Steve Cooke

measuring the boundaries of our nation by the sun


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What is political philosophy, what is it for, and how the hell do we do it?

Over the past weeks I’ve been doing three things bearing on the questions above. First, I’ve been explaining to my new colleagues, in a university without a philosophy department, what on earth it is that I do. Second, I’ve been writing and preparing to teach three political philosophy modules pretty much from scratch. Three, I’ve been getting ready to guide political theory students on a very broad political methods course. One of the things I’m keen to do is to give political theory students enough material to be able to explain their method when it comes to writing their dissertations; I’ve found over the years that this is something that students really struggle with (and not just political theory ones). While thinking about these topics I’ve read quite a lot of really useful texts on the subject, so I thought I’d turn them into a political theory methods reading list. So, here it is below – hopefully of some use to somebody.

The: ‘What is Political Philosophy?’ Reading List:

Brooks, Thom. ‘In Defence of Political Theory: Impact and Opportunities’. Political Studies Review 11, no. 2 (1 May 2013): 209–15. 007.

———. ‘What Is the Impact of Political Theory?’ Political Studies Review 13, no. 4 (1 November 2015): 500–505.

Brownlee, Kimberley and Stemplowska, Zofia (2016 – forthcoming) ‘Trapped in an Experience Machine with a Famous Violinist’ in Methods in Analytical Political Theory . Adrian Blau (ed.) Cambridge: Cambridge University Press. (draft version here)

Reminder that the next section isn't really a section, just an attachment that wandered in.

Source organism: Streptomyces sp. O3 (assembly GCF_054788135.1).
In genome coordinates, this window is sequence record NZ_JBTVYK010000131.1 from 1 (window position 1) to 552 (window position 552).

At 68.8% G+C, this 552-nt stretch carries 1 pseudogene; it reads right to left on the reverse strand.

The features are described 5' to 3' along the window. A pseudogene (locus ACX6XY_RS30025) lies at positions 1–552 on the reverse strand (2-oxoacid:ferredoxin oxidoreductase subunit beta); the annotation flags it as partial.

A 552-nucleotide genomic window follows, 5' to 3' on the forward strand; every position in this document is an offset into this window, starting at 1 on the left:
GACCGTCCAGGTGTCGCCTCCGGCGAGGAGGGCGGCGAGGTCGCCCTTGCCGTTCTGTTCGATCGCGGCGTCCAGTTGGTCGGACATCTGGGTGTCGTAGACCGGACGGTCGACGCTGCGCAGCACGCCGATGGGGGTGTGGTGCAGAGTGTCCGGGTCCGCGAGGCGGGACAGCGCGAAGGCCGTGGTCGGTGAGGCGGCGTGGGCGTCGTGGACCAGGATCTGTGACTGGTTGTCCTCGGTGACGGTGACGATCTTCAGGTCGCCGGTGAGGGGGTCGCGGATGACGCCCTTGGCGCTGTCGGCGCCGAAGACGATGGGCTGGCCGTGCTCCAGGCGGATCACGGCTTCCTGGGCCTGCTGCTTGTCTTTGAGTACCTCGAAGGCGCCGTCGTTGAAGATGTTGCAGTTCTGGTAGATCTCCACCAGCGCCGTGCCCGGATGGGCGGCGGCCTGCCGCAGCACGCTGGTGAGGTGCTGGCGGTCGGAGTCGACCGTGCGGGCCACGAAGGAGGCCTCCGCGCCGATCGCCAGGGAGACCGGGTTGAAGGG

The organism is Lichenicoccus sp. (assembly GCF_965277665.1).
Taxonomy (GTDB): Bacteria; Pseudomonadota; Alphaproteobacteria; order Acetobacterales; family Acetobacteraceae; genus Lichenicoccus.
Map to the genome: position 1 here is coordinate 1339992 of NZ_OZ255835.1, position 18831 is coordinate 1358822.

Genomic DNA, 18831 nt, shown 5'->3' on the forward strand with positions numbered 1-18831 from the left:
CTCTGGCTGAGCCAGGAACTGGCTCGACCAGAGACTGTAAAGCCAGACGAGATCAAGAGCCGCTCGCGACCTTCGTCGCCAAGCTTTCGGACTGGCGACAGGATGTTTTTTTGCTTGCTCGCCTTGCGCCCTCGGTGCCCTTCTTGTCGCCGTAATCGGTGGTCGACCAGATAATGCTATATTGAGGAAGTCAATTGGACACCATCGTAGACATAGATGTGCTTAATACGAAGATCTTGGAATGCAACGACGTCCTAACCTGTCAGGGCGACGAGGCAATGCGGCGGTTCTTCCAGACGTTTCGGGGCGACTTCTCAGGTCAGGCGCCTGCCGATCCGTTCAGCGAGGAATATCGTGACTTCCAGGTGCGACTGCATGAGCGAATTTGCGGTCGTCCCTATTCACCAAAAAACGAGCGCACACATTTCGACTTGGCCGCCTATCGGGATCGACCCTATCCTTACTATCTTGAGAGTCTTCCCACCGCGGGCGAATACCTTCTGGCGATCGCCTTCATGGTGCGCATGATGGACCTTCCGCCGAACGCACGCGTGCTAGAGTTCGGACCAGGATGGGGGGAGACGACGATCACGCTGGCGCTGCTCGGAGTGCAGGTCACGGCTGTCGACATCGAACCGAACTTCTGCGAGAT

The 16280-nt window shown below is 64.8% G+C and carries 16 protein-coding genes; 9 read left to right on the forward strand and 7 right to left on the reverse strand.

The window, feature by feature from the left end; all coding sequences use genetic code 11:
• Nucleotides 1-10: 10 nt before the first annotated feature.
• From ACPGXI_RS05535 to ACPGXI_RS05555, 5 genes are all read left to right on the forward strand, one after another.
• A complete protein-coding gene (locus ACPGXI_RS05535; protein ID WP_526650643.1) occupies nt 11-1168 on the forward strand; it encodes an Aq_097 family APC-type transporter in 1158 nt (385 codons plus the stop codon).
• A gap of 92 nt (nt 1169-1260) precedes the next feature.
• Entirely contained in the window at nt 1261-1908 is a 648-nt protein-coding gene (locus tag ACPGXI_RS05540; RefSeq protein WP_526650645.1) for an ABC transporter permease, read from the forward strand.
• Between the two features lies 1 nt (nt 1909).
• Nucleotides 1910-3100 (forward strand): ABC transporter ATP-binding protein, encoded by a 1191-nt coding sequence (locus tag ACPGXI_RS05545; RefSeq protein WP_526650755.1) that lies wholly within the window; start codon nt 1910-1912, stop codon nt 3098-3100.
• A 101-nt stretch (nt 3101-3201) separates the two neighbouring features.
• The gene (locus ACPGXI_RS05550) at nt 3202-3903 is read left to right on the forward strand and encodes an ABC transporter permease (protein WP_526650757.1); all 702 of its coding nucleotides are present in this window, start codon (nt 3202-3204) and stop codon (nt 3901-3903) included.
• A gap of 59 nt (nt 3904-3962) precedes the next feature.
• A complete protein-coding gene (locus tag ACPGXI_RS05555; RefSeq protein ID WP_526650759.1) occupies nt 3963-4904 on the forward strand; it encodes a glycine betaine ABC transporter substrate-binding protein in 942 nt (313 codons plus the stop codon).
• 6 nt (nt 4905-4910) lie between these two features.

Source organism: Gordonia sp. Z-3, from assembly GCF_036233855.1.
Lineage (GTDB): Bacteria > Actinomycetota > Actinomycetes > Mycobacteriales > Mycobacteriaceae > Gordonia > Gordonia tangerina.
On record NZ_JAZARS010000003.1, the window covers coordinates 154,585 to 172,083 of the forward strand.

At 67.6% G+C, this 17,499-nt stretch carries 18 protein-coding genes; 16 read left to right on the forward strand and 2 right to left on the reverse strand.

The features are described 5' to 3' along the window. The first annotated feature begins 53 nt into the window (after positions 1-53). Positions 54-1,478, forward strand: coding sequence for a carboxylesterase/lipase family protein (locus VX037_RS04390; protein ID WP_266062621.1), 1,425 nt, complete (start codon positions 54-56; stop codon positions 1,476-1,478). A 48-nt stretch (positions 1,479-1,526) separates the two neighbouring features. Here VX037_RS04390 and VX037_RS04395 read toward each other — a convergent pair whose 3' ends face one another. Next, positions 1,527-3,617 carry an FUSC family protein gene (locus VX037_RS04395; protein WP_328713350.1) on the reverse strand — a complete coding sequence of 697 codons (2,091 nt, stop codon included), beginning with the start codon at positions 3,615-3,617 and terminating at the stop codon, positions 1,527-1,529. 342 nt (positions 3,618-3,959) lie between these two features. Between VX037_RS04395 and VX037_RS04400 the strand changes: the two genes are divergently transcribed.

Cohen, G. A. ‘How to Do Political Philosophy’. In On the Currency of Egalitarian Justice, and Other Essays in Political Philosophy, edited by Michael Otsuka. Princeton, N.J: Princeton University Press, 2011.

Holland, Ben. ‘Political Theory and the Impact Agenda’. Political Studies Review 13, no. 4 (1 November 2015): 471–73.

McDermott, Daniel. ‘Analytical Political Philosophy’. In Political Theory, edited by David Leopold and Marc Stears. Oxford: Oxford University Press, 2008. [chapters 2 and 3 of this book are also very useful]

Pettit, Philip. ‘Analytical Philosophy’. In A Companion to Contemporary Political Philosophy, edited by Robert E. Goodin, Philip Pettit, and Thomas W. Pogge, 2nd ed. Oxford: John Wiley & Sons, 2012.

Plamenatz, John. ‘The Use of Political Theory’. Political Studies 8, no. 1 (1 February 1960): 37–47.

Rawls, John. ‘Introduction: Remarks on Political Philosophy’. In Lectures on the History of Political Philosophy, edited by Samuel Freeman. Massachutsetts: Belknap Press, 2008.

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The Animal Court: animal ethics and political theory in 18th century Japan

animal court coverI’ve been doing so preliminary research into Japanese approaches to animal and environmental ethics. In many respects this has been something of a frustrating exercise. However, along the way I’ve discovered The Animal Court by Ando Shoeki, which is proving a real pleasure to read (my copy is a translation by Jeffrey Hunter). Shoeki’s work, written in the 18th century, is a rather biting satire directed at Buddhism, Shintoism, and Confucianism. The book recounts various discussions held in each of the animal kingdoms (birds, beasts, crawling creatures, and fish), where the animals discuss how awful humans are. In one passage, he likens the Nichiren Buddhists to the Bird of Paradise, who says ‘I eat nothing but air, and do nothing but fart.’ Ouch.